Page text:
22 January 2011

The Dress That Jamie Lee Snipped?

Marlene gave Jamie Lee Curtis one of her old evening dresses to wear to the 1983 or 1984 (sources differ) Academy Awards. Curtis was at the time engaged to one of Dietrich's grandsons.
Apparently, the gown had originally been made for Marlene to wear in 1942's The Lady is Willing; for the Oscars, Curtis had the gown altered and shortened.
Is this the dress?
The shortened version of the gown was sold by Christie's in 1999 for $ 9 200. The auction house credited it as a Jean Louis creation. Jean Louis only started to work at Columbia Pictures in 1944.
In the film, Dietrich's gowns are credited to Irene.


  1. How wrong to have altered it!

    1. Here's a photo of Jamie Lee Curtis at the 1983 Academy Awards. Is that the same dress? It looks more white than the above cream color. Whatever the case may be, it looks stylish for the early 1980s, which justifies the alteration, I guess. If you search "jamie lee curtis 1983 academy awards" (without the quotes) in Google Images, you'll see some watermarked photos of Jamie in the dress and with J. Michael Riva at the Oscars.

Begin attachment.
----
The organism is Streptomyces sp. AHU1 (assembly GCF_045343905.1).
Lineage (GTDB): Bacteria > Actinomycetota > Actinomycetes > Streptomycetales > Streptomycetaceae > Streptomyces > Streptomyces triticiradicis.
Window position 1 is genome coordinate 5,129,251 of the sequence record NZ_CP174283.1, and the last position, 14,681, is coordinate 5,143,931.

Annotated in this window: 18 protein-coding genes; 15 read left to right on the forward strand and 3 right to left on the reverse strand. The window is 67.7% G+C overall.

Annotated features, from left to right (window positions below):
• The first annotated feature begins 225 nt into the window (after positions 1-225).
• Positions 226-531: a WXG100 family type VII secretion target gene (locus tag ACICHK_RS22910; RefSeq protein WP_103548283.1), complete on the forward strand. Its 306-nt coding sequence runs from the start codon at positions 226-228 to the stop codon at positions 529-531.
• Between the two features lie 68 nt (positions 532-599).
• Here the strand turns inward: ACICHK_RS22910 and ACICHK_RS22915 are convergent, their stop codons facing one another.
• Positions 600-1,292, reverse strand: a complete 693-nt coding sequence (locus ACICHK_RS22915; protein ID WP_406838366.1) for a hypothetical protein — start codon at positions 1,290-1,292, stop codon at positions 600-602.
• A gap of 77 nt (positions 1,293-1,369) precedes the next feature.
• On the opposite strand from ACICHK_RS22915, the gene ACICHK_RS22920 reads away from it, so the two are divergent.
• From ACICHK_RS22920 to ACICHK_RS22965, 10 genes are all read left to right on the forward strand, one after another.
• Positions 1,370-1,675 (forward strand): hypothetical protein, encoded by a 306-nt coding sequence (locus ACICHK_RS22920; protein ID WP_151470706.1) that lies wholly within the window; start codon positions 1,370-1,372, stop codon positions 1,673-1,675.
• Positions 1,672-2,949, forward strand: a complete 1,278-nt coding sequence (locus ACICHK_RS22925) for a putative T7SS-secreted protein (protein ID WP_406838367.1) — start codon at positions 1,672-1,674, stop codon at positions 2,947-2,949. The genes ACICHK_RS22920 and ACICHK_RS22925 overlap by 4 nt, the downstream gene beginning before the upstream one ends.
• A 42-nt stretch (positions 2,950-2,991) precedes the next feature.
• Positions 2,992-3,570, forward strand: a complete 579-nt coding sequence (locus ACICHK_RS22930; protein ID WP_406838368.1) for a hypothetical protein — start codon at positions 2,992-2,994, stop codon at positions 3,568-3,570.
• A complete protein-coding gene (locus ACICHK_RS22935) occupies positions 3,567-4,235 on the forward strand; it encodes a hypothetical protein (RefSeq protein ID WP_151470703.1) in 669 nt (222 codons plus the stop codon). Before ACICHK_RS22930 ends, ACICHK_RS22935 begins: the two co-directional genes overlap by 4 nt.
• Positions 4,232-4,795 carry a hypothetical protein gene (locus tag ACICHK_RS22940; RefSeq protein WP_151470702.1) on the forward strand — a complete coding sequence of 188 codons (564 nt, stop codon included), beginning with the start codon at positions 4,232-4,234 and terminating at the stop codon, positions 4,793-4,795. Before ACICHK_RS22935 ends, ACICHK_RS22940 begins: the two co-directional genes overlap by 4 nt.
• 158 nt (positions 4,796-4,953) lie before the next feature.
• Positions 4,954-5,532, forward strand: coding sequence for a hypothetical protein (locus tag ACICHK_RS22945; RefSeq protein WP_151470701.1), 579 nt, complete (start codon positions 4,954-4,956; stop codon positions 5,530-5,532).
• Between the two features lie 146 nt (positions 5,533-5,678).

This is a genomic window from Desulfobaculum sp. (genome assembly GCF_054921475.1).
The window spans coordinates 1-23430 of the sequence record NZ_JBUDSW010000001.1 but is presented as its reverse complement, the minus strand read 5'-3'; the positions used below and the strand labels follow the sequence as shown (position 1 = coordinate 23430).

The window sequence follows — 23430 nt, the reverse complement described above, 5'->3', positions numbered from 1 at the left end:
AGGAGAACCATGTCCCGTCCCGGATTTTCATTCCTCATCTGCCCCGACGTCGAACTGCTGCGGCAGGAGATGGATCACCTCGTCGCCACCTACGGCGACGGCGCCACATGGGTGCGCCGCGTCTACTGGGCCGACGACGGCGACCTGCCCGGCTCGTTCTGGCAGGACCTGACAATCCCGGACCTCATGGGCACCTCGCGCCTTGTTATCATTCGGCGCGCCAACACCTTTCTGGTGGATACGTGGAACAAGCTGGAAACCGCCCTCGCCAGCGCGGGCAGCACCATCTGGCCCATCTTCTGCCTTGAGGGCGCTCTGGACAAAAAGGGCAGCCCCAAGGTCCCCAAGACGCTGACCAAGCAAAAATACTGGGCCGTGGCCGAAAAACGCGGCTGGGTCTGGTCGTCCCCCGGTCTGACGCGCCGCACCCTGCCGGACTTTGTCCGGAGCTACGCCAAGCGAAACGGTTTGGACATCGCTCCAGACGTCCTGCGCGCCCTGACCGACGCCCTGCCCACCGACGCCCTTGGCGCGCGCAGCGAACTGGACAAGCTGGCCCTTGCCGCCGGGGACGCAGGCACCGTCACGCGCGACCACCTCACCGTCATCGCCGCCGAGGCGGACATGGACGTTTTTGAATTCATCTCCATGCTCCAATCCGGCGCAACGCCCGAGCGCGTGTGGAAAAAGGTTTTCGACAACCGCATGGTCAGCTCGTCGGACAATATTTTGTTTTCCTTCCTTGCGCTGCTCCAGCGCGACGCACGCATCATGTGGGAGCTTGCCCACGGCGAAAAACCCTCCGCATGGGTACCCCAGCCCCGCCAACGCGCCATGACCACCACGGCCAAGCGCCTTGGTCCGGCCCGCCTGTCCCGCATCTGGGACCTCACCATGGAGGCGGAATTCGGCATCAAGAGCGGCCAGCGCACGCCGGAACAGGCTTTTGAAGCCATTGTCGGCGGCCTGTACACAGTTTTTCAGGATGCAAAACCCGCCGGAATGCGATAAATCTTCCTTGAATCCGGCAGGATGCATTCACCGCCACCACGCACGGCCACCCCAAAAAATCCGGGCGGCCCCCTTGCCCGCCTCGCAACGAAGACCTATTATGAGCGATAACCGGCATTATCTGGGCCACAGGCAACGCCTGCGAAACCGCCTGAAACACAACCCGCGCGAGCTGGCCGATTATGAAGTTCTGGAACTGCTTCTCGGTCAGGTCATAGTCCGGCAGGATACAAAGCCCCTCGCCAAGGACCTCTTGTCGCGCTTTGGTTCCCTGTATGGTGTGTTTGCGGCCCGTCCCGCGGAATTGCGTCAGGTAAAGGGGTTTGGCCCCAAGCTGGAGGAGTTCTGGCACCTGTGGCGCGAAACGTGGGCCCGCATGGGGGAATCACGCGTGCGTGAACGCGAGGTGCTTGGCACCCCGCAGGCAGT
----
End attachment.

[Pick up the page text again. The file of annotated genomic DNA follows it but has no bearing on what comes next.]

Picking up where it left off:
2. Jospeh, thanks for that link. Certainly looks like the same dress, maybe it's lighter because of the flash?

  3. I happen to actually know something about this! I don't know the origin of the garment -- if it was made for a Dietrich film or nightclub act, or her own personal use -- but it had been worn by her and was eventually came into the possession of Academy Award nominated costume designer Donfeld. He leant it to Curtis on the provision she only wear it for the Awards Awards ceremony, and NOT to the Governor's Ball it was a fragile vintage garment with great history, and she would conceivably be dancing, and getting up and down a lot. He was angry that Curtis went back on her word and wore the dress to the party afterwards, which he discovered when pictures from the event were published in the following weeks. There is no way he would have allowed Curtis to shorten the garment; she was only borrowing it for the night. So it must have been that way already. Occassionally a clothes conscious star like Dietrich would order a duplicate or a variation of a costume they liked during pre-production for their personal use, and she herself may have requested it be made knee length. (Or she could have ordered two, both long, and short.) I do not know this last bit as fact, but it's possible Dietrich gifted the designer with this dress as a Christmas present, as she had with another of her dresses at least once. I don't know what the pair's connection was, but Donfeld knew practically everyone in Hollywood and was very well liked.